Maintenance Fund Investment in Victoria
Updated: Feb 15, 2022
Investing your strata funds is not a new proposition. Most Owners Corporations have been using primary forms of investment, usually, term deposits, for their long term Maintenance Funds for decades.
The more recent phenomenon of record low returns on term deposits and cash accounts has brought questions about the suitability of these historical solutions to the attention of strata financial controllers nationwide. The question now remains, what other means of investment is allowed under the Victorian legislation?
A Look at the Victoria Strata Legislation
Thankfully, the Victorian regulations allow you to consider other solutions. In rare legal plain speak, Section 26 of the Owners Corporations Act 2006 (VIC) offers owners corporations the ‘Power to Invest Money’ (and that’s it!) in the building’s maintenance fund detailed in Sections 40 through 45.
Unlike NSW and QLD legislation, there appears to be no clear link between the Owners Corporations Act 2006 (VIC) and the relevant Act governing the operation of funds held in trust. Still, by virtue of the fact that owners corporation maintenance funds are held in trust, it is fair to assume that this would also be the case. So off to Part 1 of the Victorian Trustee Act 1958 (VIC), we head for further clarification.
Sections 5 & 6 of the Victorian Trustee Act 1958 (VIC) offers a series of confirmations and considerations when working through some alternatives for your longer-term savings as a trustee:
An initial review of your trust deed is required to ensure no limitation on the allowable investments above and beyond what is prescribed in the Act.
Notwithstanding the above, the ability to invest in ‘any form of investment’ and at any time vary any investment is then permissible.
Exercise the care, diligence and skill that a prudent person would exercise in managing the affairs of another person.
Implement annual performance reviews of the trust investments
Like all well-considered investments, Sections 7 & 8 of the above Act details a list of further factors that should be addressed to ensure the validity of the decision when exercising the power of the investment. Here are a few points of note, but not all of them:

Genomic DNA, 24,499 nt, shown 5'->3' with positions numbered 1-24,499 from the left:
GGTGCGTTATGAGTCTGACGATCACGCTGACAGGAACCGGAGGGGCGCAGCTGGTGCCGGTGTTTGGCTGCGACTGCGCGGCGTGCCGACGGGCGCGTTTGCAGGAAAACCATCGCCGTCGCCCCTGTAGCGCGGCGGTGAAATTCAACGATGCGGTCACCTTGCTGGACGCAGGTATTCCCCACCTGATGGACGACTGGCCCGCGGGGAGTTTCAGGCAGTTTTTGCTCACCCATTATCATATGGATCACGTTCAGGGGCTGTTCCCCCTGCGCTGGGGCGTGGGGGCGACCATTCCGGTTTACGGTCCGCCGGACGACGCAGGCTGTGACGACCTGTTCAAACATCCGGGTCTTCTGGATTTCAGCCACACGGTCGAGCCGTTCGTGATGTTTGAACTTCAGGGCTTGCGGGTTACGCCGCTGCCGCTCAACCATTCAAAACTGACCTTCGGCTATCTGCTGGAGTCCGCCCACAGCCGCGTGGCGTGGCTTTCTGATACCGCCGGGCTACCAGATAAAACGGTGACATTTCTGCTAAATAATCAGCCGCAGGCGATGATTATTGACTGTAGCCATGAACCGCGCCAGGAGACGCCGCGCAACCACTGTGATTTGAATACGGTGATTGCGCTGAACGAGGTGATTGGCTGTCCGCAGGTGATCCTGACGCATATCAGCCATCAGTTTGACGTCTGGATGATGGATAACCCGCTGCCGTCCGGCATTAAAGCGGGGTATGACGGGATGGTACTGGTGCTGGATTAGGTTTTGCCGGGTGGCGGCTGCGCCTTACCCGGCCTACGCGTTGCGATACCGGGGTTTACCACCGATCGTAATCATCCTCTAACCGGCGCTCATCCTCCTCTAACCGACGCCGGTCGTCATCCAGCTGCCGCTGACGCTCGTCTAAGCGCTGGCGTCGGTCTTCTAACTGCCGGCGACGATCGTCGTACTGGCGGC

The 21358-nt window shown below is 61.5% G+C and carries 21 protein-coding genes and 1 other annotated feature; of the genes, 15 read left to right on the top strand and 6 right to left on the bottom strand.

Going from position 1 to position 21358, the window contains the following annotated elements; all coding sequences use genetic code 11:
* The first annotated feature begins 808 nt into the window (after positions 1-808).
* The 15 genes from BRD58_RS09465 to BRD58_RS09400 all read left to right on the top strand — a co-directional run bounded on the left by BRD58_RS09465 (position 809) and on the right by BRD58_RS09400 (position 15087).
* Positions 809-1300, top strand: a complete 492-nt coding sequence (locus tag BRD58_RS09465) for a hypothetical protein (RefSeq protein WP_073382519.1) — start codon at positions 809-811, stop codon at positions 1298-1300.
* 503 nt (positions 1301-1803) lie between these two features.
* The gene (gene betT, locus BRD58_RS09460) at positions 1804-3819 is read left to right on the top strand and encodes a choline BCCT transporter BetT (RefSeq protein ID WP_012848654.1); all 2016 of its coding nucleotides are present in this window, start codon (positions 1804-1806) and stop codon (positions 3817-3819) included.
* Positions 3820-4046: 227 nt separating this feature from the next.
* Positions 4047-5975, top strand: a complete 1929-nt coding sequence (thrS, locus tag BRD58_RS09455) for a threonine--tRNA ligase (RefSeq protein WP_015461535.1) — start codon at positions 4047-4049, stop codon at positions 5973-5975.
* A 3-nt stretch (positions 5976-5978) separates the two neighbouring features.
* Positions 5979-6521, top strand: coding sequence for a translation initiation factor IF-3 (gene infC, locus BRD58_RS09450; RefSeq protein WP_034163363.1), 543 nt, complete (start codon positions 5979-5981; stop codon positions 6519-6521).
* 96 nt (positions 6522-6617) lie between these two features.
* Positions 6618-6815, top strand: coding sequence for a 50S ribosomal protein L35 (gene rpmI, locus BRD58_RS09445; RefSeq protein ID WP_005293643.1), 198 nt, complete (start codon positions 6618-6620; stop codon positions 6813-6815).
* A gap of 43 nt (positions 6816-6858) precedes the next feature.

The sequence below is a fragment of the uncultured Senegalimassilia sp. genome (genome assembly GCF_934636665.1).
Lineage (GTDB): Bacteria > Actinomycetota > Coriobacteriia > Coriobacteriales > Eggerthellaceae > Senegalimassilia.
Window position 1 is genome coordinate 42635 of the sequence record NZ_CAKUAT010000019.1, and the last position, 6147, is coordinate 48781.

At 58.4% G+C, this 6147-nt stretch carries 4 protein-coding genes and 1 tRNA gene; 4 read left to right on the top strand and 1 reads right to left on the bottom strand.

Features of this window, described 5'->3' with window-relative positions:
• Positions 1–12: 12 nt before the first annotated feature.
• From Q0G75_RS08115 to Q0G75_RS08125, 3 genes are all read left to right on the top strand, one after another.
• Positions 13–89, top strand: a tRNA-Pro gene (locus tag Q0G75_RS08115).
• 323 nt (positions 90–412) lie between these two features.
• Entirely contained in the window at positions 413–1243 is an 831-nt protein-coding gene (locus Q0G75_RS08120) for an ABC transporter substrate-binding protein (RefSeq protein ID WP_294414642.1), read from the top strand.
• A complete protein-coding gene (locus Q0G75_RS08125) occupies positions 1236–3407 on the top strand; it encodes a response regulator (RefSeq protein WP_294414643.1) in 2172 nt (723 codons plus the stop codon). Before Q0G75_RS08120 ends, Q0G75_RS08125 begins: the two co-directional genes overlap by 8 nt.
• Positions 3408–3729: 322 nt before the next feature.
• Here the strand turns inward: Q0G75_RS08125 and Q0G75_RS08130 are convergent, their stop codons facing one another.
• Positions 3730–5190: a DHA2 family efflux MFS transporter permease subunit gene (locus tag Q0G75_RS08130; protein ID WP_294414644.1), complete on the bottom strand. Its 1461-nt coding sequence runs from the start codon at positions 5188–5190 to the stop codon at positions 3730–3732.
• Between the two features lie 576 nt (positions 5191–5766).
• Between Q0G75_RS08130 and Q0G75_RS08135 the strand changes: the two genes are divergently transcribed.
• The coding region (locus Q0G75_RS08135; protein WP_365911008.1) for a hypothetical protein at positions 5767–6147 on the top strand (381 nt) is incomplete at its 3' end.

A duty to invest trust funds in investments that are not speculative
A duty to take advice and the power to use trust funds to obtain this advice
The purpose of the trust and circumstances of the beneficiaries
The desirability of diversifying the trust’s investments
The nature of and accompanying risks of the proposed investment
The potential for capital appreciation, along with the prospect of capital loss
The length of the term of the proposed investment against the probable duration of the trust
Consideration of tax liabilities, likely income return and timing of this income
The liquidity and marketability (i.e. ability to sell) of the investment
Costs and fees of the investment – are they reasonable?
The likelihood of inflation affecting the value of the trust and its investment
In a similar fashion to what is allowable in NSW and QLD, the Victorian legislation is also demonstrative of the allowances for owners corporation committees to consider broader investment options above and beyond the less than desirable cash and term deposit rates.
Given the above, as the financial controller, or member of your owner’s corporation committee, the task now is to confirm that your buildings trust deed does not impede your options, and a professional legal check is highly recommended. Once verified, you can start the search and review what options are in front of you for selection.
You may also find that your Owners Corporation does not have a trust structure arranged or setup. In this case you can also look to invest as a Corporate style account, with a number of nominated signatories in lieu of directors in a corporate trustee. These may be the key members of your committee, and it is advisable to nominate several people that can be contacted or oversee the account in the event of long holidays or periods of absence from committee duties.
Strata Guardian has sought legal advice from a respected national Strata Lawyer on investing with us in Victoria, along with a template Committee motion we can share with you. Please be in touch to receive a free copy.
If you have no experience in the sometimes-hazardous world of investments, there is always help available.
We are happy to say that support is at hand, so if you feel you would like to explore some options, feel free to reach out to Strata Guardian and see if our investment service can help your strata savings diversify away from negative real returns and the prospect of rising strata levies.
Tim Fuller is the Head of Wealth at Strata Guardian. Using over a decade of experience providing sound financial advice to everyday Australians, he shares a passion for simple and effective investments that give clients the confidence they can achieve their goals.